Iron oxidation under neutral conditions (pH 6.5-8) may be a homo- or heterogeneous chemically- or a biologically-mediated process. The chemical oxidation is supposed to outpace the biological process under slightly alkaline conditions (pH 7-8). The iron oxidation kinetics and growth of Gallionella spp. - obligatory chemolithotrophic iron oxidizers - were assessed in natural, organic carbon-containing water, in continuous lab-scale reactors and full-scale groundwater trickling filters in the Netherlands. From Gallionella cell numbers determined by qPCR, balances were made for all systems. The homogeneous chemical iron oxidation occurred in accordance with the literature, but was retarded by a low water temperature (13 °C). The contribution of the heterogeneous chemical oxidation was, despite the presence of freshly formed iron oxyhydroxides, much lower than in previous studies in ultrapure water. This could be caused by the adsorption of natural organic matter (NOM) on the iron oxide surfaces. In the oxygen-saturated natural water with a pH ranging from 6.5 to 7.7, Gallionella spp. grew uninhibited and biological iron oxidation was an important, and probably the dominant, process. Gallionella growth was not even inhibited in a full-scale filter after plate aeration. From this we conclude that Gallionella spp. can grow under neutral pH and fully aerated conditions when the chemical iron oxidation is retarded by low water temperature and inhibition of the autocatalytic iron oxidation.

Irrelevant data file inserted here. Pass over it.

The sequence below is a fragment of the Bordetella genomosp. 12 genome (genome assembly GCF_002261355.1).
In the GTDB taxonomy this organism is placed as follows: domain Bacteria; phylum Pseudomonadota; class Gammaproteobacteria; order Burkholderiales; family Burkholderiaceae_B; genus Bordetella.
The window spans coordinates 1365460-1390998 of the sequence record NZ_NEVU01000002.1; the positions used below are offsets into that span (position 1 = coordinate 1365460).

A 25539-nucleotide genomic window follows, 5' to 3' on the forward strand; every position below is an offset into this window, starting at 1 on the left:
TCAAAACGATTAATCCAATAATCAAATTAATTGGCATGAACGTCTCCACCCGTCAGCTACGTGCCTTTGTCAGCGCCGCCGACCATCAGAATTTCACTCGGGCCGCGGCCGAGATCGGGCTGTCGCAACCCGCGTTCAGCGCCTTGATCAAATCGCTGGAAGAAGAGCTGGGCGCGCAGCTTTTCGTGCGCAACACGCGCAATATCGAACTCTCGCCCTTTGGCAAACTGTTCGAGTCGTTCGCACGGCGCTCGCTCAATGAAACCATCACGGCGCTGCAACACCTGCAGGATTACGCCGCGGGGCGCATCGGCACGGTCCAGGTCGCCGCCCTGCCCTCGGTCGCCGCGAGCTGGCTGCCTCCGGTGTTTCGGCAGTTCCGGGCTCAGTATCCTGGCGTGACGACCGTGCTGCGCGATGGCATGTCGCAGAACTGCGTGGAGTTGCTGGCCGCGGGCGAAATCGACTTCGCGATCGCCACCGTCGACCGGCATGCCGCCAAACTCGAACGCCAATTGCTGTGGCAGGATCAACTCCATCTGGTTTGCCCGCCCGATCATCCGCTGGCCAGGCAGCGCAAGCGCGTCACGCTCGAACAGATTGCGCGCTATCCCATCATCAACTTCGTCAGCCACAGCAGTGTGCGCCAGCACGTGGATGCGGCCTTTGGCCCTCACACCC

20. Essential concepts and underlying theories from physics, chemistry, and mathematics for "biochemistry and molecular biology" majors.

    Science.gov (United States)

    Wright, Ann; Provost, Joseph; Roecklein-Canfield, Jennifer A; Bell, Ellis

    2013-01-01